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Digoxin Toxicity & Potassium

author image Ruben J. Nazario
Ruben J. Nazario has been a medical writer and editor since 2007. His work has appeared in national print and online publications. Nazario is a graduate of the University of Louisville School of Medicine, and is board-certified in pediatrics. He also has a Master of Arts in liberal studies from Skidmore College in Saratoga Springs, N.Y.
Digoxin Toxicity & Potassium
Digoxin is used to treat heart failure. Photo Credit oceandigital/iStock/Getty Images

Digoxin is a medicine used to treat certain heart conditions. It can be used to treat congestive heart failure, a condition in which the heart muscle is weak and unable to pump blood effectively to the rest of the body. Digoxin can also be used to treat tachyarrhythmias, or abnormal heart rhythms that make the heart beat faster than usual. Potassium, an important electrolyte involved in the heart’s rhythm, can affect the levels of digoxin in the bloodstream and cause toxicity.

Mechanism of Action

Digoxin works by slowing down the movement of sodium and potassium flowing in and out of the heart’s cells. According to the National Library of Medicine’s DailyMed website, this causes an increase of the calcium ions inside the cells, resulting in a strengthening of the heart muscle and improving its ability to pump blood. Digoxin also slows down the electrical signals that control the heart rate. This results in a decreased heart rate in patients with tachyarrhythmias.

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Digoxin toxicity can result when the person is also taking diuretics to control high blood pressure. Diuretics decrease blood pressure by increasing the excretion of fluid into the urine. Certain diuretics do this by increasing the excretion of potassium in the urine. Low potassium levels can then increase the levels of digoxin in the bloodstream, resulting in significant toxicity. Other causes of toxicity include excess ingestion or overdose of digoxin tablets.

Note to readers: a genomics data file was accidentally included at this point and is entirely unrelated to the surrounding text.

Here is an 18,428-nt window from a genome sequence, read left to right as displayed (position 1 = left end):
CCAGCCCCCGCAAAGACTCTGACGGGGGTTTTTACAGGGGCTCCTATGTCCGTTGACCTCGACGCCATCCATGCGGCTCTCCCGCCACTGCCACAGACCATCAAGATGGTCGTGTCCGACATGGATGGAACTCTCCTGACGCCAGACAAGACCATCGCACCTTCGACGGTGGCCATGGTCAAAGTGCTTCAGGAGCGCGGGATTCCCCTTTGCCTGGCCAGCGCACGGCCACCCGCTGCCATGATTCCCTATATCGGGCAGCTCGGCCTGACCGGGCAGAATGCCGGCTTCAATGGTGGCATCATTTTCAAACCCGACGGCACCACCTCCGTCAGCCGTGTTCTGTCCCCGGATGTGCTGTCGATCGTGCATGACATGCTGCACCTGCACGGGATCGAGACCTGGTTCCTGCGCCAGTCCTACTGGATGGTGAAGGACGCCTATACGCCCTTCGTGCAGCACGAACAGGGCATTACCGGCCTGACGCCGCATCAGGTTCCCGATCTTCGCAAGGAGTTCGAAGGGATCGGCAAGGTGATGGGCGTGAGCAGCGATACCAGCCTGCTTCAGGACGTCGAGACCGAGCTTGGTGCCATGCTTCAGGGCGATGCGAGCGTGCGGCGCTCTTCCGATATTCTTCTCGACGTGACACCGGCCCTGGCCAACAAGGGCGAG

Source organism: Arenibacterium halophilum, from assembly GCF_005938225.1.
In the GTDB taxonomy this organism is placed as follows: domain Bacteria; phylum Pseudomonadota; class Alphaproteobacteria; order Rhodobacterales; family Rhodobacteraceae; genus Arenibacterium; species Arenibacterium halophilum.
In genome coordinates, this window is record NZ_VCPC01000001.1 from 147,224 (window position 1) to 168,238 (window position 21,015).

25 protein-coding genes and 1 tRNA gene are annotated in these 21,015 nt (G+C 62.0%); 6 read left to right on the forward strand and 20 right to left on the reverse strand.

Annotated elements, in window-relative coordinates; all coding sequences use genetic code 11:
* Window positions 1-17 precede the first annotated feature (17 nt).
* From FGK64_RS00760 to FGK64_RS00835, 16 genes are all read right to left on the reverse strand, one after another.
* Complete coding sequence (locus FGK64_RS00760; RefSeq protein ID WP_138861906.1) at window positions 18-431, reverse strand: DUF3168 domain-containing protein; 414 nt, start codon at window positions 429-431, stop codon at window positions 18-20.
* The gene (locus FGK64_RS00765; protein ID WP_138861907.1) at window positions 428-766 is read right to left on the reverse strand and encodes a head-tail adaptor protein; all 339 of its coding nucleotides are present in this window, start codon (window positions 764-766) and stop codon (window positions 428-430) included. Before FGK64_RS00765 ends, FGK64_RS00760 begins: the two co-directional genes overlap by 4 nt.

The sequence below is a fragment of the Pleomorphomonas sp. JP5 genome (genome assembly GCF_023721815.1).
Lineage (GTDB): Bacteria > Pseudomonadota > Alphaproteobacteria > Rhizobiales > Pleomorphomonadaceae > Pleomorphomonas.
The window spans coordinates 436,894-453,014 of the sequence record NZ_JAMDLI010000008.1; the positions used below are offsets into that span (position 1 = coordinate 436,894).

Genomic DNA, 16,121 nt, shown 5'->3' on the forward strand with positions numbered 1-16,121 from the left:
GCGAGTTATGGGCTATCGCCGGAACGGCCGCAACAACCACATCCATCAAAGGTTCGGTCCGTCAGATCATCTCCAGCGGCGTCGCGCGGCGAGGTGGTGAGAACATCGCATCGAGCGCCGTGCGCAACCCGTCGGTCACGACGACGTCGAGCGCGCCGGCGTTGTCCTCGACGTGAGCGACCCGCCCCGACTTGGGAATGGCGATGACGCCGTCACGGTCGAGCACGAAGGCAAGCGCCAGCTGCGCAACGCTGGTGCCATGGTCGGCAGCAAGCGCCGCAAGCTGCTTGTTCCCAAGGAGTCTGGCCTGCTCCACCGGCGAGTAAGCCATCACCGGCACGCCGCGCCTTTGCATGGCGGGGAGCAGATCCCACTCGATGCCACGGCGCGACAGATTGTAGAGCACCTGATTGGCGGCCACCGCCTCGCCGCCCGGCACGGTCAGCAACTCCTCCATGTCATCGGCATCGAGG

The initial symptoms of digoxin toxicity include confusion, loss of appetite, nausea and vomiting and an irregular pulse. According to Medline Plus, other symptoms specific to digoxin toxicity include visual changes -- for example, blind spots, blurry vision, changes in color perception and seeing bright spots or halos around objects. A person suffering from digoxin toxicity also experiences difficulty breathing, increased sweating and decreased consciousness. Potentially fatal abnormal heart rhythms, or arrhythmias, can also occur.


A reaction to digoxin toxicity is a medical emergency. Treatment includes assisting breathing, maintaining an airway and making sure the heart continues to pump blood to the tissues. Normalization of electrolyte levels -- for example, low potassium -- helps stabilize the patient. Medication that is an antidote to digoxin toxicity can be used to remove excess digoxin from the body.

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